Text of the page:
Dog Leg, or Salmon Leap Fall, one of the most photographed rapids in the north

There's a relatively calm stretch below Dogleg, making rescue and recovery of debris fairly straightforward unless evels are well up. The river picks up a bit more energy as it starts to cut down towards Low Force with some awkward little drops culminating in Horseshoe Fall. This can have a meaty stopper, and directly above Low Force is not a good place to swim, as the current can easily carry you towards the left-hand drop which can be nasty. Horseshoe is often portaged (easy river right), even by folk who cheerfully run everything else, so it's worth some safety cover, if nothing else. In lowish water, a line as far to the left of the main right-hand side drop as possible finds a chute which avoids the stopper, but a sharp break-out to the right is recommended before Low Force. In higher water, a chicken chute may open close by the right bank.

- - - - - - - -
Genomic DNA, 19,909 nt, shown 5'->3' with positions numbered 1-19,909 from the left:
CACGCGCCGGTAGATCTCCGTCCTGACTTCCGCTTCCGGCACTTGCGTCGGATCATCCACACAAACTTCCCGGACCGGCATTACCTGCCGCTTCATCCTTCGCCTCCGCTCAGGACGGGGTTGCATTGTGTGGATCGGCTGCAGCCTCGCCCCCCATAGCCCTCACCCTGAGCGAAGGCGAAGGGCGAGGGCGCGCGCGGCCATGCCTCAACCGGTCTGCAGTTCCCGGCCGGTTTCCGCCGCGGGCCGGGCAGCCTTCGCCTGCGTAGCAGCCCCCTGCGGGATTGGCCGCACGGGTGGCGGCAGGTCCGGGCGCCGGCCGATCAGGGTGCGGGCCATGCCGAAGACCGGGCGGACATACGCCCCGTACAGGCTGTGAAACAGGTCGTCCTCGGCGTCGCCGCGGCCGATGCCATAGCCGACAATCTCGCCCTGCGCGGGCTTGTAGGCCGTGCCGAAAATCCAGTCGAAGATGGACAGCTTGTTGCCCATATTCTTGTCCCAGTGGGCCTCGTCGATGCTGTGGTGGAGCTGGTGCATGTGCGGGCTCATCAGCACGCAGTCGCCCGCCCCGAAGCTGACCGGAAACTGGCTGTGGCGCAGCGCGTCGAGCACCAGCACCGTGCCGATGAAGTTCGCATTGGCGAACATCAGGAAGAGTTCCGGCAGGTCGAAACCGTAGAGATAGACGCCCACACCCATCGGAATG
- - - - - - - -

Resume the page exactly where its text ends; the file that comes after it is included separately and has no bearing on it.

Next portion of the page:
By contrast, Low Force is a little intimidating, but relatively easy, usually taken by the right-hand fall, with a bit of speed and a boof. There's a huge pool below to collect swimmers and at most levels the stopper isn't holding.


Low Force, normally run over the right-hand drop

Left of the main drop is a much more serious proposition - Jacuzzi chute. This has changed recently (2015) and had become much harder and more dangerous, as a protective cushion wave is now absent. Even before this, it needed quite a lot of water, and a misjudged line would involve some painful impact - now the impact is more likely and additionally, there is a suggestion that the stopper has become far more retentive at the bottom.

If the water is up, the river also flows in a separate channel well to the left of Low Force, and arrives via a small waterfall (Little Force) which can be fun to run, but the channel does get fallen logs across it, so have a good look first. At the level shown below, the channel was too bony, but a short carry up to run just the fall made a pleasant diversion.